His Word Is Not Enough
Authenticity in the art world is of the utmost importance. Next month the case of Fletcher v. Doig will be heard in the United States District Court for Northern Illinois. What makes this case unique is that the artist, Peter Doig, will be required to prove that he is NOT the artist of a painting Robert Fletcher has in his possession.
According to Mr. Fletcher, when he was a corrections officer in Canada back in the 1970s he paid $100 for a painting created and signed by an inmate named Peter Doige (note the "e"). A few years ago, a friend of Mr. Fletcher saw the painting and commented that the painter was the now famous Peter Doig (without an "e"). Mr. Fletcher consigned the painting to a gallery in Chicago and was in the process of selling the painting when Mr. Doig himself stated that even though there are many elements of his style in the painting, he did not paint it. This denial of authenticity negatively impacted Mr. Fletcher's ability to sell the painting and since a Peter Doig painting has sold for as much as $25 million in the past there is a lot at stake financially for the plaintiff.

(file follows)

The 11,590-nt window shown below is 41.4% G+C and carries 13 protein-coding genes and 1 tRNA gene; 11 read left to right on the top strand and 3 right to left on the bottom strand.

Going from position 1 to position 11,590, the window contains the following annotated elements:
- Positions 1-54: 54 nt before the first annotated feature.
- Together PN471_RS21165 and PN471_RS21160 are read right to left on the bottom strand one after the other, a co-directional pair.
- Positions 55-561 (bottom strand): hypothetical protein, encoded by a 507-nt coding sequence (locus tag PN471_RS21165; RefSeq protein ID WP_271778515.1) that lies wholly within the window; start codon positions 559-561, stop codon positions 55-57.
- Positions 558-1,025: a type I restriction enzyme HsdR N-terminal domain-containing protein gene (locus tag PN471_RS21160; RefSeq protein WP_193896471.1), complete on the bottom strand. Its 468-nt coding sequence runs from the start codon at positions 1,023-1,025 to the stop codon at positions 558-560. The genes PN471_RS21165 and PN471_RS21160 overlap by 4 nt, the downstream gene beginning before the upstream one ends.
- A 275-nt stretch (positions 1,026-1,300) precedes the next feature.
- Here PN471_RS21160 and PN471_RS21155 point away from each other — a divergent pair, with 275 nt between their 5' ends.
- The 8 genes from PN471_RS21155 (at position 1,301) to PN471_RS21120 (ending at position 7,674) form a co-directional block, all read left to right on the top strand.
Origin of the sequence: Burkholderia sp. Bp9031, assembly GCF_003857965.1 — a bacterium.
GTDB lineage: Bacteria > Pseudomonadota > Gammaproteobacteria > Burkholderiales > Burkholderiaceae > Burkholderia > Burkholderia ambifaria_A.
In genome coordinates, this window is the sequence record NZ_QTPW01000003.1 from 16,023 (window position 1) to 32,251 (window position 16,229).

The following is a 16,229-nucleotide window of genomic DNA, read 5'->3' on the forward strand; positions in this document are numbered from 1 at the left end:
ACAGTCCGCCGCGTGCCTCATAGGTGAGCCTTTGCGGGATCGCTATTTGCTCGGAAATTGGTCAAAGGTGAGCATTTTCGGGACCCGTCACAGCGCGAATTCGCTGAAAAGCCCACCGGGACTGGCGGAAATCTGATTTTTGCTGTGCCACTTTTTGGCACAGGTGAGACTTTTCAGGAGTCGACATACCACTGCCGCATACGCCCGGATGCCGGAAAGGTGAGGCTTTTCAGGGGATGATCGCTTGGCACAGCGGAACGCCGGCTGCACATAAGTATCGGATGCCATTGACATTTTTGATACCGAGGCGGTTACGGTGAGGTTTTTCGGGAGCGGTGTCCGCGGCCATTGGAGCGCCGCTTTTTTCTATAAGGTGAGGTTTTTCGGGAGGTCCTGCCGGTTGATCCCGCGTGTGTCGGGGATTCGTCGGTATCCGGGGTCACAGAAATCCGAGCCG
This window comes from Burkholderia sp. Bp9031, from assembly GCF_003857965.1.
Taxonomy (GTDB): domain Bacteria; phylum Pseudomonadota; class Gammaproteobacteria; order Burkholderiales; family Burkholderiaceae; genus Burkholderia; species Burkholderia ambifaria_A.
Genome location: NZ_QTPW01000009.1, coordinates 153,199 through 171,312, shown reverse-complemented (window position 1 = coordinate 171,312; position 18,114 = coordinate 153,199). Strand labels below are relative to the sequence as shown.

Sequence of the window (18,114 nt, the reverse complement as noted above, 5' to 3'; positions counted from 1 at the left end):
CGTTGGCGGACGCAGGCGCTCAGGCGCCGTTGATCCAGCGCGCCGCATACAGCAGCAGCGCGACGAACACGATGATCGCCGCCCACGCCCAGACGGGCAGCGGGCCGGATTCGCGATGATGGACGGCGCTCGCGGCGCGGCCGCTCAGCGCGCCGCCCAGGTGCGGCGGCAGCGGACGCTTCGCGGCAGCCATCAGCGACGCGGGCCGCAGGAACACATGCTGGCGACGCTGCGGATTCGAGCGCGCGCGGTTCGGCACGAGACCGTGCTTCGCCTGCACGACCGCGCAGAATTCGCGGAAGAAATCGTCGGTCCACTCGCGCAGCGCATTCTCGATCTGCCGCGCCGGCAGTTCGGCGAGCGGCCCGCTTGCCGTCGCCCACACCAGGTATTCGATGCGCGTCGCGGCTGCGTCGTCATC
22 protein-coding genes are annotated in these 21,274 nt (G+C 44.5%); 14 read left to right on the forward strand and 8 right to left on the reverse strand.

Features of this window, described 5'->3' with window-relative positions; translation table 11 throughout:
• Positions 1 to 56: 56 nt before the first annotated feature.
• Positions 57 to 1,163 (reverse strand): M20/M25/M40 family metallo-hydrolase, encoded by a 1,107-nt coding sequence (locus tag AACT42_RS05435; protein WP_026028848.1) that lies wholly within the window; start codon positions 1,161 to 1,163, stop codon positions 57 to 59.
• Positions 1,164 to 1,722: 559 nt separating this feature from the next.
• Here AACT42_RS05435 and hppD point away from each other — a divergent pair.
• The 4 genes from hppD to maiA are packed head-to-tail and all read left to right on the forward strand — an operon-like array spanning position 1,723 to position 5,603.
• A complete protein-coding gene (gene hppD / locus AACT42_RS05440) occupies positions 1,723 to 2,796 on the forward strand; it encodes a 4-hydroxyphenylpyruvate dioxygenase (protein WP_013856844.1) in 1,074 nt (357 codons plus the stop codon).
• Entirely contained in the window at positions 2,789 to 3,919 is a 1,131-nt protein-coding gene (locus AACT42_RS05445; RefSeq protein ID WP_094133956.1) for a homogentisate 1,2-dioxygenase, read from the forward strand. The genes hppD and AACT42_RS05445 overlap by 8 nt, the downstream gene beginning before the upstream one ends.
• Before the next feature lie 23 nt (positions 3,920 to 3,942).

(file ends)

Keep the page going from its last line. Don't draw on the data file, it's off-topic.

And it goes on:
Mr. Fletcher is seeking $5 million in damages and a declaration from the court that it is an authentic Peter Doig, despite the different spelling of Doige on the painting and Mr. Doig's denial of having painted it. Mr. Doig will need to address his age, his whereabouts and even a local college ID photo that looks strikingly similar to the famous artist. Read more about this interesting case.